Its that time of year. The school year is ending and teachers prepare for the educational off season. Time to reflect on the year of teaching, take a break to refresh and plan for the year to come. For some the end of the school year goes smoothly, but for others feathers are ruffled. As districts are coping with declining enrollments and tight budgets, more and more teachers are faced new teaching assignment for the upcoming year. Many are changing grades, buildings, faced with reduced teaching roles or even lay-offs. The off season for these teachers is filled with transitioning to a new role.
For some this transition is smooth, like Miguel Cabrera moving from third base to first, but for others the change can be more like switching Miguel to the NBA. Teachers spend money and time preparing to do their best in the classroom. Purchasing books, supplies and attending training to make sure students succeed. If their position changes many times the purchases and training will not be utilized in their new position. Frustrations ensues.
Displaced teachers feel disrespected as professionals, having no voice or choice in the changes being made. Districts need to take a collaborative approach when making scheduling and staffing changes. Teachers often see avenues towards solutions that administration can’t see from their offices. With the investments districts have in training staff, it is wasteful to move these resources into positions that they are not best utilized.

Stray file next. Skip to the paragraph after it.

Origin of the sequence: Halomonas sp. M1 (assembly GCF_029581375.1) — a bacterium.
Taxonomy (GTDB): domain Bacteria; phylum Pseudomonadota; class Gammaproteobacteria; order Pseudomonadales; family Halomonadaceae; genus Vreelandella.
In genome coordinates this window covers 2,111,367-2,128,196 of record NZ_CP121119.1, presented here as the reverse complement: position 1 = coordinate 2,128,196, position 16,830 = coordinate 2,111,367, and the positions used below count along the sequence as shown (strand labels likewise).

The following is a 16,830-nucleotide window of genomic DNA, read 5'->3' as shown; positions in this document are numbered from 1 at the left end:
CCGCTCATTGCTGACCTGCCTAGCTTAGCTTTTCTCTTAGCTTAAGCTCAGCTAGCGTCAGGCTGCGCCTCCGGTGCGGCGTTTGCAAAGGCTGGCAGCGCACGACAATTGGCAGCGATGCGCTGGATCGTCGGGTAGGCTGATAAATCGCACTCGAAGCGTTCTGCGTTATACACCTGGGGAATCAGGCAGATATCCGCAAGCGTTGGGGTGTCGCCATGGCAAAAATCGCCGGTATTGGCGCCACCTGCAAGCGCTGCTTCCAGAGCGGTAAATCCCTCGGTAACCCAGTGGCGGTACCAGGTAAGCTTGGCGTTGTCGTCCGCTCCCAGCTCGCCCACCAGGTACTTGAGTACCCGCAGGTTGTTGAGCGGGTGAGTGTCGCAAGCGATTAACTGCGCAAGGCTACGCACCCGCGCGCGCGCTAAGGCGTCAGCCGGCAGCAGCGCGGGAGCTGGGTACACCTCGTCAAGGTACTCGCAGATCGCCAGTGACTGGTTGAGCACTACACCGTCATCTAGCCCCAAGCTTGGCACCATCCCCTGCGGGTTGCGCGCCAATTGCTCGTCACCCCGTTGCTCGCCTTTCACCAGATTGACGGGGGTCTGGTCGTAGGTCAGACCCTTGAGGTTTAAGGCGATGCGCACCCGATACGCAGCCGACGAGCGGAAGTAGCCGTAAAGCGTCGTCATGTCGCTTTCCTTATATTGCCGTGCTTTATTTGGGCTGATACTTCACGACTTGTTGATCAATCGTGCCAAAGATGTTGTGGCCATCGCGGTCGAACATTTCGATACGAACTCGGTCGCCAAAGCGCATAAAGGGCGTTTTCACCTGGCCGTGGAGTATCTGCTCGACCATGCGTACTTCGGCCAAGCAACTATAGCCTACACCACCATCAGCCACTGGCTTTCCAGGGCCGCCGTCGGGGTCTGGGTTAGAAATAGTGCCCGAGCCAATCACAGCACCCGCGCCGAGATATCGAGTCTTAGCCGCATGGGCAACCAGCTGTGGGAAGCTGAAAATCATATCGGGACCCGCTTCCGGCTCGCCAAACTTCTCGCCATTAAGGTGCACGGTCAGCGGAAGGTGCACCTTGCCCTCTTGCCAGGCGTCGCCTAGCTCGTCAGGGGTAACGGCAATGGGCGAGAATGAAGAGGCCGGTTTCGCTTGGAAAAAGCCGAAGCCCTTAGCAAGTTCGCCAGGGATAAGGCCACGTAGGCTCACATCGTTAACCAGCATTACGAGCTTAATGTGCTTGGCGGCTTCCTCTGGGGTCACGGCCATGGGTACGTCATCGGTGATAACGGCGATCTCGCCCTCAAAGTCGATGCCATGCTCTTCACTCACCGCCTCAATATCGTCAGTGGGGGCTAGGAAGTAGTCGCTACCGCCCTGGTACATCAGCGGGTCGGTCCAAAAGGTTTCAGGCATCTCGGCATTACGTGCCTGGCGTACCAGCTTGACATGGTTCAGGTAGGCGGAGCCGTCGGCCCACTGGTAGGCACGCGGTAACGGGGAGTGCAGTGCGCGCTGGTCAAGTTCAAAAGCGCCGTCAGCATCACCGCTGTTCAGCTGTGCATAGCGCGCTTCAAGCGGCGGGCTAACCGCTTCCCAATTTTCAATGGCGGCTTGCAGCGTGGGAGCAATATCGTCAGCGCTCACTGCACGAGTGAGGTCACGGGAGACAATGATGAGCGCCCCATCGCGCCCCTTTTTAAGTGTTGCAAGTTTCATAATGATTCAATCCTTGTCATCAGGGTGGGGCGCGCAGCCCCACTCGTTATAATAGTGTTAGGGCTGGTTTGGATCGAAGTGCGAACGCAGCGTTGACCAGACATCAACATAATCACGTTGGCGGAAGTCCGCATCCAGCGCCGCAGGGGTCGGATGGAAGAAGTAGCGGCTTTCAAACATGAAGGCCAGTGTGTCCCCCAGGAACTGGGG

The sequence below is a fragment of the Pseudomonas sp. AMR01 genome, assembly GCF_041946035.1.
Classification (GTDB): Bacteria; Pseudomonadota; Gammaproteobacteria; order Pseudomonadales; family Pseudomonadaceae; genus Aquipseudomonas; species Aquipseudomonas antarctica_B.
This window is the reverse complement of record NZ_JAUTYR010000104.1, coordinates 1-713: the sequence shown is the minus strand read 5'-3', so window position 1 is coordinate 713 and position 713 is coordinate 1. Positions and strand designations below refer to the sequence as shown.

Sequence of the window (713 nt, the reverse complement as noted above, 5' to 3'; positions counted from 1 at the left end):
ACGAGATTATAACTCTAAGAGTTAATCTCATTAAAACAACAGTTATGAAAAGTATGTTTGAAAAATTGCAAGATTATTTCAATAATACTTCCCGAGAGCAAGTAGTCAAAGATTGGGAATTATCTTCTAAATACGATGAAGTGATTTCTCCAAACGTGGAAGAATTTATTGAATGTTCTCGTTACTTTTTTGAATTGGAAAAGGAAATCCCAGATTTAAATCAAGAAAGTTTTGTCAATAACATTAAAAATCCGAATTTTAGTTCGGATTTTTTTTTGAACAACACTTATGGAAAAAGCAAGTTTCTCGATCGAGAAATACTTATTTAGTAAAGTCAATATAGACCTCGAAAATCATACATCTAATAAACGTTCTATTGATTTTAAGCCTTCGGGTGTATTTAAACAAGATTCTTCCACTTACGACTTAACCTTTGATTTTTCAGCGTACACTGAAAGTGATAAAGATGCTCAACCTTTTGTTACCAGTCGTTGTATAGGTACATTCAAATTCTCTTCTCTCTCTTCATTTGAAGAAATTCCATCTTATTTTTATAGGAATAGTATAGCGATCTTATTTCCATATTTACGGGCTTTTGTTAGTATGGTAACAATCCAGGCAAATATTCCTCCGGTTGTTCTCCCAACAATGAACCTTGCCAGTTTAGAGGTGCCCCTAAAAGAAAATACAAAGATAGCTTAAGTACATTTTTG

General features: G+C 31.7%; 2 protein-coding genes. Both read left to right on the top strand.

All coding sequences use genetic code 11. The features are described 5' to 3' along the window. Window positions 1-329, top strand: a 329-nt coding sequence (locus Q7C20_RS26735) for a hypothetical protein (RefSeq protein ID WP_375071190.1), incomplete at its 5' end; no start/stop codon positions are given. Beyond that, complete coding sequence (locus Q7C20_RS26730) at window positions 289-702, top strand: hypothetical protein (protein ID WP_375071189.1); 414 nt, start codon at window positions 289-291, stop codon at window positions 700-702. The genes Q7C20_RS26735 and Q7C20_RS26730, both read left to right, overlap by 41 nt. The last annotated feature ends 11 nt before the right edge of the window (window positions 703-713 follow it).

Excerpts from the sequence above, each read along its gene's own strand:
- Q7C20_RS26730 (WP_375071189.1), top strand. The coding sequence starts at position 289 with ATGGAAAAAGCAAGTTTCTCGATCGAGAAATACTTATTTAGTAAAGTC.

How can districts work with their teachers to make sure staff are ALL placed in positions for optimal student learning? Education need to be a place where teachers feathers aren’t ruffled in this way. The off season should be about fine tuning skills not learning a completely new position. It is hard enough with changing standards and student populations.